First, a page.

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By Rob Peterson
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Sixth seed and two time finalist Andy Roddick spoiled the Scottish party by beating Andy Murray, the Bristish No.1, to reach the final of the 2009 Wimbledon. In a match that lasted three hours and seven minutes, Roddick ended the hopes of millions of Britons who were hoping to celebrate the triumph of a home grown champion at the slick lawns of Wimbledon.
Roddick started the match on a confident note and continued to hold his serve until he put all his efforts in the ninth game to break Murray and clinch the opening set 6-4.
The second set saw the Scot bounce back for an early break as he broke Roddick to love in the opening game to continue his lead till the end to win it 6-4. It was the third set that brought the best out of both players. Roddick pocketed a quick break at 2-1 and raced to a 4-2 lead. At 5-3, Roddick made an attempt to serve for the set, but Murray displayed gutsy play to break the American back to get on serve. The set was then decided by a tie-break, which Roddick claimed with 9 points to 7.
As soon as the American had a two sets to one lead, he totally eclipsed Murray, who had by now been reduced to half his potential in the match. The exceeding expectations took their toll on the newly crowned 'British Sporting Hero' and after gallantly holding his serve till 6-6, Murray surrendered in the see-saw tie-break to let Roddick get away with the spot in the final, losing the match 6-4, 4-6, 7-6(7), 7-6(5).
“To be honest, the last couple of years I didn’t know if I’d ever get a chance to play for another Grand Slam title,” confessed Roddick, “Now I get to. It’s just a dream.”
“I had to play my best tennis out there to win today,” Roddick said. “I can’t say enough good things about Andy’s game, but I can play some tennis sometimes, and not many people were giving me much of a chance at all, and I knew if I could stay the course that I had a shot and that’s all you can ask for.”
“Throughout my career I’ve had a lot of shortcomings, but trying hard hasn’t been one of them,” added Roddick. “To be fair, he had all the pressure on him and I could come out and kind of swing and that probably helped me today.”
Roddick's opponent in the final is the Wimbledon regular Roger Federer, who ended the resurgent run of the German veteran Tommy Haas in straight sets to reach the seventh consecutive final of his career, which is a record. Today's win also got Federer an entry into his sixth straight Grand Slam final, with victories in New York (2008) and Paris(2009).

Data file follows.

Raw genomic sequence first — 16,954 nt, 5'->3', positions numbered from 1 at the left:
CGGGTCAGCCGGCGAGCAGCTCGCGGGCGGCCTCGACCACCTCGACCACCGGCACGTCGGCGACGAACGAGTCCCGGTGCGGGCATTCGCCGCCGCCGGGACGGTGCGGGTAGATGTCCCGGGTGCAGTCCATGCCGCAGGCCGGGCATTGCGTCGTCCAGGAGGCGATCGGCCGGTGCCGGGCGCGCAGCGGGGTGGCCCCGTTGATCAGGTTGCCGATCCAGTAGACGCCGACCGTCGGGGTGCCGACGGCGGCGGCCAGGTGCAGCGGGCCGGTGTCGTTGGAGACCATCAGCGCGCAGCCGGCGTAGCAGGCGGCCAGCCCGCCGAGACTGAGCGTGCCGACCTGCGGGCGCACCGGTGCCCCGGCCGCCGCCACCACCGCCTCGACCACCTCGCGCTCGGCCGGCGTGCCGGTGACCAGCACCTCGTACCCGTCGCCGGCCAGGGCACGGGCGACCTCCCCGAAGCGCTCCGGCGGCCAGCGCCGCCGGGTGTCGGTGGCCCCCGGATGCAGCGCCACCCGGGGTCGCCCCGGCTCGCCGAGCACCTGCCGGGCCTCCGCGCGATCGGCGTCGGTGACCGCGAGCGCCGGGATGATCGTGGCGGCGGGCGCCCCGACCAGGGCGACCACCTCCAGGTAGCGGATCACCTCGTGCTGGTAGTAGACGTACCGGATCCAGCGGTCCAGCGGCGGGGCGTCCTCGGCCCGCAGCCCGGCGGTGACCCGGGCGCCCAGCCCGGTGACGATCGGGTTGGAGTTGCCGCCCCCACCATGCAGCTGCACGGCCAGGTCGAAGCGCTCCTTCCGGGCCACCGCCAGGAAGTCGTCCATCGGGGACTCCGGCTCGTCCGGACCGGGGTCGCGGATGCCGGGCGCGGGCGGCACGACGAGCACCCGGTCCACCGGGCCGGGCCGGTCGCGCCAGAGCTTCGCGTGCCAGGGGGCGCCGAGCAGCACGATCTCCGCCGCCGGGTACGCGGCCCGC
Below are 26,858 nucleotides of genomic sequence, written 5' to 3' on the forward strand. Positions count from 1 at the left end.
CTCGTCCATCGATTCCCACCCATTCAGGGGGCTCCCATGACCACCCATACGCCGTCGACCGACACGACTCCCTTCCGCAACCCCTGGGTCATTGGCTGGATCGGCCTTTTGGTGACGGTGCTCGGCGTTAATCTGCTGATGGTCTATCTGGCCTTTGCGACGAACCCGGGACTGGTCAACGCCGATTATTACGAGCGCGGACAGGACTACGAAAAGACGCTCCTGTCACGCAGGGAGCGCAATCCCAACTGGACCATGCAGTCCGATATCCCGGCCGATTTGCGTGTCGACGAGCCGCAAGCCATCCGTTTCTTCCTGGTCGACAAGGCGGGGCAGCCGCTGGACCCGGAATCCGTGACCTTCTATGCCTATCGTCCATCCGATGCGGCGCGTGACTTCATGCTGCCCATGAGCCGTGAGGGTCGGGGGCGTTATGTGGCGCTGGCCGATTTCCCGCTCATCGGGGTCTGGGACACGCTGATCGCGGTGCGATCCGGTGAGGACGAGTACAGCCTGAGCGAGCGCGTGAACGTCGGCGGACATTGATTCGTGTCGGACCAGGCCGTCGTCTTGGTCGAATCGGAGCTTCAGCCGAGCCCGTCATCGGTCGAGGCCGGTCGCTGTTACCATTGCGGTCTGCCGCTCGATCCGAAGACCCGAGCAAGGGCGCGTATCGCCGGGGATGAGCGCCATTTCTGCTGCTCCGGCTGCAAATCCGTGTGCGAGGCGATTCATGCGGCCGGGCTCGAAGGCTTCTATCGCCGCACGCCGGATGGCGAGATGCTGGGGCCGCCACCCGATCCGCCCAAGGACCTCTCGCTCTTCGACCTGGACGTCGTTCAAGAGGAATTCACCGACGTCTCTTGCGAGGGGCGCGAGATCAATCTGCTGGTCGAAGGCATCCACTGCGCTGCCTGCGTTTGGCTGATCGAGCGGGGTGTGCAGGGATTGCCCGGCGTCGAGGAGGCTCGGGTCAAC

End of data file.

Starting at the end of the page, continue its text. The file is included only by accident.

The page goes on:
Federer never looked challenged by the German who courageously held his serves but lost focus on key points to give away the match 7-6(3), 7-5, 6-3.
“I’m very happy with my performance and it’s unbelievable to back into another Wimbledon final,” Federer said. “I’ve had a lot of pressure over all the years, so this is just another great match, great opportunity for me to get into the history books.”
“I’m very proud of all the records I’ve achieved because I never thought I would be that successful as a kid,” Federer added. “I would have been happy winning a couple tournaments and maybe collecting Wimbledon. It’s quite staggering now having reached my sixth straight Grand Slam final. Having so many things going for me now again, opportunity again on Sunday, it’s fantastic.”
If Federer wins the Sunday's final he will become the third player to win six or more Wimbledon Singles titles joining Williams Renshaw and Pete Sampras, who both won seven titles each.
Infact on a much brighter note, Federer's win on Sunday will assure his place on the very first page of the history books as he will become the all-time leader in most Grand Slam wins, surpassing the American Pete Sampras' record of 14 titles.
“He might come around, he might not,” Federer said about Sampras' presence in Sunday's final. “It’s his choice. I’d love to see him because he’s a good friend of mine. Very honored of course that I share the record of 14 with him.”
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